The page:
The pros and cons of charging charity beneficiaries
Can (and should) charities charge their beneficiaries to make up for falling fundraising income? And what happens when they do?
The Covid pandemic has demonstrated how vulnerable many fundraising techniques are to the effects of lockdown. Events, street collections, shops, street fundraising, and door to door fundraising have all been devastated this year. So as fundraising income is depressed, in some cases possibly for years, how can charities make up for the loss in income? This paper looks at the legal, practical, mission and pricing challenges of charging beneficiaries, as an alternative source of revenue.
Charities offer a diverse range of services, from addiction recovery programmes and pet hospitals to community minibus services and art galleries. Deciding whether to charge beneficiaries for these services can elicit strong views, even outside of a pandemic. The significance of the decision, and the potential implications resulting from charging, varies enormously depending on several factors. Legally, charities are entirely permitted to charge beneficiaries for services they provide, and financial data for the sector suggests that there are significant benefits of doing so. We then consider evidence from a wide range of research to help answer some key questions facing charities when considering their approach towards charging. This includes:
Evaluations of the impact of pricing strategies for specific development and health interventions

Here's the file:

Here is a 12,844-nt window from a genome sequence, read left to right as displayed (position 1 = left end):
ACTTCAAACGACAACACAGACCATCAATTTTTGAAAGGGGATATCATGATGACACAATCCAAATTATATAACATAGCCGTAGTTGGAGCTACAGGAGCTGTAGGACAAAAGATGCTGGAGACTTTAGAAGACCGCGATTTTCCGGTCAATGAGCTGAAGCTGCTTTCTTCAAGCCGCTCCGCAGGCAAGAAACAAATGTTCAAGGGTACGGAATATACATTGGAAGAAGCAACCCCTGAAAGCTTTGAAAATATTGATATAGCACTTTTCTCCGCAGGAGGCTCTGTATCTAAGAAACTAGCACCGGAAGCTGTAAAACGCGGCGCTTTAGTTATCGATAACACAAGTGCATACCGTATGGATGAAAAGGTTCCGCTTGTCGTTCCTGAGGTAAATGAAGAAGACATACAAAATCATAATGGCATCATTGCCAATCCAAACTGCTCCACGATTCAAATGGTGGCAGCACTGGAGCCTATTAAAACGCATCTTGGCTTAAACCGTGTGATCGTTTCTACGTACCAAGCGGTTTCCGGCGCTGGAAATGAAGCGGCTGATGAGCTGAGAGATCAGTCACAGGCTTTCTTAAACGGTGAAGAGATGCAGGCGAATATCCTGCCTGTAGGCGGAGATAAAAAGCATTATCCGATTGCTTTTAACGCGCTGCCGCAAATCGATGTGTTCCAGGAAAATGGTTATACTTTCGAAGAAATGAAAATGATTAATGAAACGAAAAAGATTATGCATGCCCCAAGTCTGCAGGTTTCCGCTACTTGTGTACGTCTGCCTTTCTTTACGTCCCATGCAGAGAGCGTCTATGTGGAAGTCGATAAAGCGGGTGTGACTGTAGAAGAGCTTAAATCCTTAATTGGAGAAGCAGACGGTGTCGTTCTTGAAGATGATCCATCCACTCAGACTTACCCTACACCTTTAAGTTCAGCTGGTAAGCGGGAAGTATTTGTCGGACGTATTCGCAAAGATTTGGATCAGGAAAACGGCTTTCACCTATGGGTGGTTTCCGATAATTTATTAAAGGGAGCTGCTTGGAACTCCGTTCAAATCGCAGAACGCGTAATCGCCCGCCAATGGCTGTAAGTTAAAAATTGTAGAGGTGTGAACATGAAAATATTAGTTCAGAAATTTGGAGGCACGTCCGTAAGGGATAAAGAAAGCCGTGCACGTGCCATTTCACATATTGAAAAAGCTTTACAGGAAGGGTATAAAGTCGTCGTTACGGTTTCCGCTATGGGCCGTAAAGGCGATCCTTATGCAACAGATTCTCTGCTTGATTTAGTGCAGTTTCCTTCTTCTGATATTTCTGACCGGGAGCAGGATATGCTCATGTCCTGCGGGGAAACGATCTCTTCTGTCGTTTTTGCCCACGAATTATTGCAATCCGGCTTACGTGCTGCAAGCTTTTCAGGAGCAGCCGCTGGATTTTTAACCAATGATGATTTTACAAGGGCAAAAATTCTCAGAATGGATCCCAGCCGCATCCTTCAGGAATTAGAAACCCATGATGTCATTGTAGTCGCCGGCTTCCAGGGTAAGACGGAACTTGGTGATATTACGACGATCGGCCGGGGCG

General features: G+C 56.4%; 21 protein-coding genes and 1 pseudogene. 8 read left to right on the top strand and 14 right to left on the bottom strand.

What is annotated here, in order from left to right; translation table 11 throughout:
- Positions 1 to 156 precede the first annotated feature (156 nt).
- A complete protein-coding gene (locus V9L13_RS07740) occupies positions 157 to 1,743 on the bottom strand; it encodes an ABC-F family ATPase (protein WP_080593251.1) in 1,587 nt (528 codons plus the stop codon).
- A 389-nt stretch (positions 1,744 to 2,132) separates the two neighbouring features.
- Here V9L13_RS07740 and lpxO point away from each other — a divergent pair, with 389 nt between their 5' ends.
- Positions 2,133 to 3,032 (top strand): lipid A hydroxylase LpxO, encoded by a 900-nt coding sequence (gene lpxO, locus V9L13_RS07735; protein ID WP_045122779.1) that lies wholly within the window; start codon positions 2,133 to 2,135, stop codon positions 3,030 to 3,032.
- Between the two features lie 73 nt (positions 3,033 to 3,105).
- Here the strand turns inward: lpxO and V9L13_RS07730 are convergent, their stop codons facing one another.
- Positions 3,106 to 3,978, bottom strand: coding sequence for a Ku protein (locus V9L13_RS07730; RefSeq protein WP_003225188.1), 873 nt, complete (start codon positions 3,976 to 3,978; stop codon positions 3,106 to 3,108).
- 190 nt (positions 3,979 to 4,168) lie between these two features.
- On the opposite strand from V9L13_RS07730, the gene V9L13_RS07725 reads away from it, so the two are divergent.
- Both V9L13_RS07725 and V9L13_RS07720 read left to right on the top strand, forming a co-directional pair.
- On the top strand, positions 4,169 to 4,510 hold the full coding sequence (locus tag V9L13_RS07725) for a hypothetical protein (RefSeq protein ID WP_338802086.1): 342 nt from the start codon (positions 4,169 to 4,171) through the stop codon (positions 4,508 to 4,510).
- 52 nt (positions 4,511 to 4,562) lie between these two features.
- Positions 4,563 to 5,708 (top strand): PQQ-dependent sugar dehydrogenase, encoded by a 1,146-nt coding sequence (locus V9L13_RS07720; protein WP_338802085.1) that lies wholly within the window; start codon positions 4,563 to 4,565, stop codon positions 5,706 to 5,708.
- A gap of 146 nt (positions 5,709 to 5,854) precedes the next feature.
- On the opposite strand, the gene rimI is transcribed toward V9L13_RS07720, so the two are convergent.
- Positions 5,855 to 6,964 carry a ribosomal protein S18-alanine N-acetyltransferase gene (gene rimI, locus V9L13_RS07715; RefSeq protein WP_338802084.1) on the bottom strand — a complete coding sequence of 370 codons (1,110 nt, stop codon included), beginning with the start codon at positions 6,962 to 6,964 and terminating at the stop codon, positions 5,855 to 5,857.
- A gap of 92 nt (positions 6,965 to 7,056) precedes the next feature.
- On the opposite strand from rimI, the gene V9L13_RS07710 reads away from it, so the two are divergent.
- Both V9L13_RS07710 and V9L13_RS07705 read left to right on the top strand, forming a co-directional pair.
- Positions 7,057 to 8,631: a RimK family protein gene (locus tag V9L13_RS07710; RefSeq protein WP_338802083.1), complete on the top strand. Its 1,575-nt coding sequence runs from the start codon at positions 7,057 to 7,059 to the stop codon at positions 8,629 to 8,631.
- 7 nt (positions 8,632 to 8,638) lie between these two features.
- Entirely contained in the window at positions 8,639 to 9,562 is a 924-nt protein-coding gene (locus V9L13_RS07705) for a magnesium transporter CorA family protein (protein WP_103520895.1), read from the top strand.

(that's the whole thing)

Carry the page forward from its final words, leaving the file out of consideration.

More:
Research into pricing and the psychology of consumption There is limited research directly comparing charities that charge and those that do not. Two recent research studies both found that there are no significant differences between organisations within the same sector that charge and those that do not. In 2018, Flóra Raffai compared charging and non-charging UK sight loss charities through an online survey and analysis of 94 charity accounts, around half of which were charging for services.1 This study considered the quality of charities, mission focus, staff morale, volunteer commitment, and their relationship with beneficiaries. In 2016, the Association of Independent Museums (AIM) commissioned a survey of over 300 museums, plus stakeholder consultations and 20 in-depth case studies, to investigate the impact of different pricing strategies on factors including: visitor numbers, diversity of visitors, income, visitor satisfaction/quality of visit, and reputation.2 The narrow focus of existing research highlights a need for further research into the effects of charging, and considering more fully the views of staff, volunteers, and beneficiaries – particularly among organisations that change their pricing policies.